For his 50th birthday, Michael Paravicini gave himself an extraordinary hotel. Or, rather, gave himself permission to act on his long-time dream. And so in 2011, the Swiss-born Paravicini, who spent his first career racking up millions of frequent-flyer miles in global IT for Commerzbank and Zurich Insurance, set about shopping for a swath of land in a beautiful and remote part of the world.
The search led him back to a country from his childhood—Chile—and down to the lake district about an hour’s flight south of Santiago. On a family vacation, he’d been smitten with Pucón, a resort town popular with high-profile Chileans and Brazilians for skiing and water sports but little known in the northern hemisphere. Paravicini bought a large tract of land there and hired top architects and designers to develop a high-end boutique hotel.
On the eve of its first birthday, the Vira Vira Hacienda Hotel has already been accepted by Relais & Châteaux.
Vira Vira adheres to the model that put Chile on the luxury-adventure map: Tiny, high-design resorts with all-inclusive prices that include gourmet meals, terrific local wines and activities galore. These are places to push your limits—and then get sublimely comfortable. And, to be sure, all-inclusive doesn’t mean mass-market; Vira Vira’s rates start at $1,475 per person for a three-night stay.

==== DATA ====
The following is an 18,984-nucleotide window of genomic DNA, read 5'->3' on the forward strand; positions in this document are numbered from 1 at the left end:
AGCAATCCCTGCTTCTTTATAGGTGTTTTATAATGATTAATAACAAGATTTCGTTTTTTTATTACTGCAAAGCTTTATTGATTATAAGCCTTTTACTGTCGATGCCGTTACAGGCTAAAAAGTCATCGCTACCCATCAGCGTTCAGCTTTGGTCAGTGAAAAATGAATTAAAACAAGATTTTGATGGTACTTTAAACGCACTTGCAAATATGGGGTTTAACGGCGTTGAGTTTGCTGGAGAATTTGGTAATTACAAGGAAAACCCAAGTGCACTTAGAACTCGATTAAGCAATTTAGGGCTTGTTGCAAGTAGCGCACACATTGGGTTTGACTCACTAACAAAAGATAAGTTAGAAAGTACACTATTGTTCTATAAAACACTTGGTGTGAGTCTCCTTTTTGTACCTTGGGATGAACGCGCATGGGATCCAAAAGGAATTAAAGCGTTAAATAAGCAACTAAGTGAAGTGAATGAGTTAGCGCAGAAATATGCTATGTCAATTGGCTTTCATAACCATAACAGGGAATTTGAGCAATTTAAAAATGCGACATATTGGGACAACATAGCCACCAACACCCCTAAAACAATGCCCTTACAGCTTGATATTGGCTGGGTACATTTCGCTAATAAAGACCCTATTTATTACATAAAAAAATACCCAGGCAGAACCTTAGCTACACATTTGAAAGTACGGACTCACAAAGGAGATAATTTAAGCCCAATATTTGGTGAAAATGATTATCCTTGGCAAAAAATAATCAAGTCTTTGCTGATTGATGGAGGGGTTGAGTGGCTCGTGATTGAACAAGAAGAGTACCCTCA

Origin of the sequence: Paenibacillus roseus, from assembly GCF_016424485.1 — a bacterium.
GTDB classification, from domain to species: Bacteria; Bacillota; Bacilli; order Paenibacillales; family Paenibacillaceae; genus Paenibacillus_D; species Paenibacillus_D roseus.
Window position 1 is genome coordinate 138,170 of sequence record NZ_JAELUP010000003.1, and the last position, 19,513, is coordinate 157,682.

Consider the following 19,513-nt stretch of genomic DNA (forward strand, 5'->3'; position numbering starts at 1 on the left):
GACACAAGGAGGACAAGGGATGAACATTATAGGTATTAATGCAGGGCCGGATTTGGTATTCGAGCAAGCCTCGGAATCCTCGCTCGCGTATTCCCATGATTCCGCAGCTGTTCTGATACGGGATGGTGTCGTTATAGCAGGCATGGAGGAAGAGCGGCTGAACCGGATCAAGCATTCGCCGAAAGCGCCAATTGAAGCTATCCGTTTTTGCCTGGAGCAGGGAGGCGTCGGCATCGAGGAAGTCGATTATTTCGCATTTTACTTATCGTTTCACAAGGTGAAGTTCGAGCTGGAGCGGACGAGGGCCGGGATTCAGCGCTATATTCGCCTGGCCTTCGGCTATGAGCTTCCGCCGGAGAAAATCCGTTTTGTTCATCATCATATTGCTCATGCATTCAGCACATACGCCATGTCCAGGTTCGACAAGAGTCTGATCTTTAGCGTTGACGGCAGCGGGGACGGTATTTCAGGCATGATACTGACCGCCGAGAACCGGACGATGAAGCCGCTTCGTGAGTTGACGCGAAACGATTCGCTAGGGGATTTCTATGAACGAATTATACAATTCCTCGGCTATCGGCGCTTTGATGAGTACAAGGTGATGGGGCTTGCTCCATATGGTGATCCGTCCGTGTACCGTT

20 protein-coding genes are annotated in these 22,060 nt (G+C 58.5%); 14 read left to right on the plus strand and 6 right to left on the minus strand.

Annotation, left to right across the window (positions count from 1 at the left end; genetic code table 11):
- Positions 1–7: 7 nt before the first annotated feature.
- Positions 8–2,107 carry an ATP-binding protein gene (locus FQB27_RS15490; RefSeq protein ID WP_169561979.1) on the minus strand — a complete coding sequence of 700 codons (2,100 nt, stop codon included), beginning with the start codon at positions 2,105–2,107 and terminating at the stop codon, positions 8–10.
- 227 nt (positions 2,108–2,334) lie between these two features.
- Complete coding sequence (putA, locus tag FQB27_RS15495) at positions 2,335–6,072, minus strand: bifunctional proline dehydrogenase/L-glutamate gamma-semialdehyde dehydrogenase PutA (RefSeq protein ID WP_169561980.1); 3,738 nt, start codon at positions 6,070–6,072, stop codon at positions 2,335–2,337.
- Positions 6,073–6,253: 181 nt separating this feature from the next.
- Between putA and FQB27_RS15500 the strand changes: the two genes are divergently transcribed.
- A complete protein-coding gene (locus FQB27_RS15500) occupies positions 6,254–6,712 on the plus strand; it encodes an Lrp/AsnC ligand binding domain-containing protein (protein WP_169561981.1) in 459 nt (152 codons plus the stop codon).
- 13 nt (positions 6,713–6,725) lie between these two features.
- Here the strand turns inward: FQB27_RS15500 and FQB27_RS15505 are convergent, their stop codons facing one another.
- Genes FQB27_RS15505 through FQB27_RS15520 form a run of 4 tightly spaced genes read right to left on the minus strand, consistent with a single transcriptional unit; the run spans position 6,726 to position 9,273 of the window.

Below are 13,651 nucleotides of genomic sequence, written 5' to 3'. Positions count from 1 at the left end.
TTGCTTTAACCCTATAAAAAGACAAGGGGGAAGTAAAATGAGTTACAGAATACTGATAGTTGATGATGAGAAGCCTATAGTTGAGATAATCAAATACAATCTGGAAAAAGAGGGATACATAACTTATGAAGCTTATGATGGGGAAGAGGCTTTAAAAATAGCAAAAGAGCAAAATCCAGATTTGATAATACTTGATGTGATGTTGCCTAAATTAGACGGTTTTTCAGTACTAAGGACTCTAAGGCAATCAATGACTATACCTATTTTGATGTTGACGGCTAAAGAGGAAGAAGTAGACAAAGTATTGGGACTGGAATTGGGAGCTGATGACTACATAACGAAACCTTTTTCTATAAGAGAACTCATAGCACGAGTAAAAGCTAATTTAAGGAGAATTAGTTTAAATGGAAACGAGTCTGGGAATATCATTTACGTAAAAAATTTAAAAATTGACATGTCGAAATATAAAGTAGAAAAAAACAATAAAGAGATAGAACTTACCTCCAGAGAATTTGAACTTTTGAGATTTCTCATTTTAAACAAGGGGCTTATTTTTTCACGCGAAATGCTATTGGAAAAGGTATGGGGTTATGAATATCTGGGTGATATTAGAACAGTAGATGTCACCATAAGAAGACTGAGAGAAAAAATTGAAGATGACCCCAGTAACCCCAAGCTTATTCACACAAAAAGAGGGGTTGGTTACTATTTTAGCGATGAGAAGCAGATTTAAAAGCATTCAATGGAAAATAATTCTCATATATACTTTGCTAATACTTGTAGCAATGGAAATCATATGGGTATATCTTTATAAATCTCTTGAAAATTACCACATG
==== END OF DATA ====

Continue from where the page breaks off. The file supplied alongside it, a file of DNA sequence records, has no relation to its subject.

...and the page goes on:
That gets you a large but homey berth in one of the six guest rooms in the main lodge. There are also 12 split-level suites in a villa complex right in front of the rushing Liucura River and three guest rooms in Paravicini’s own home. All are clad in warmed-toned local lenga and alerce wood and outfitted with custom-designed furniture by noted architect Cristián Valdés and colourful, locally crafted woolens. But their best features may be the floor-to-ceiling windows with the bathtubs placed right in front (or actually outside, in the case of the villa suites).
Vira Vira’s 56 acres are subtly gorgeous, with snow-covered volcanoes dotting the horizon and lush trees in the foreground. A short hike uphill takes you into primeval forests of 1,000-year-old monkey-puzzle trees draped in feathery lichen. Because of the lakes nearby and the steep mountains, there’s an enormous range of all-season land- and water-based activities. Vira Vira’s guides are well-seasoned, and their offsite partner for horseback riding, Rodolfo Coombs, a former trainer to the Spanish Olympic equestrian team, is a charming spitfire worth visiting even if you don’t think you want to ride.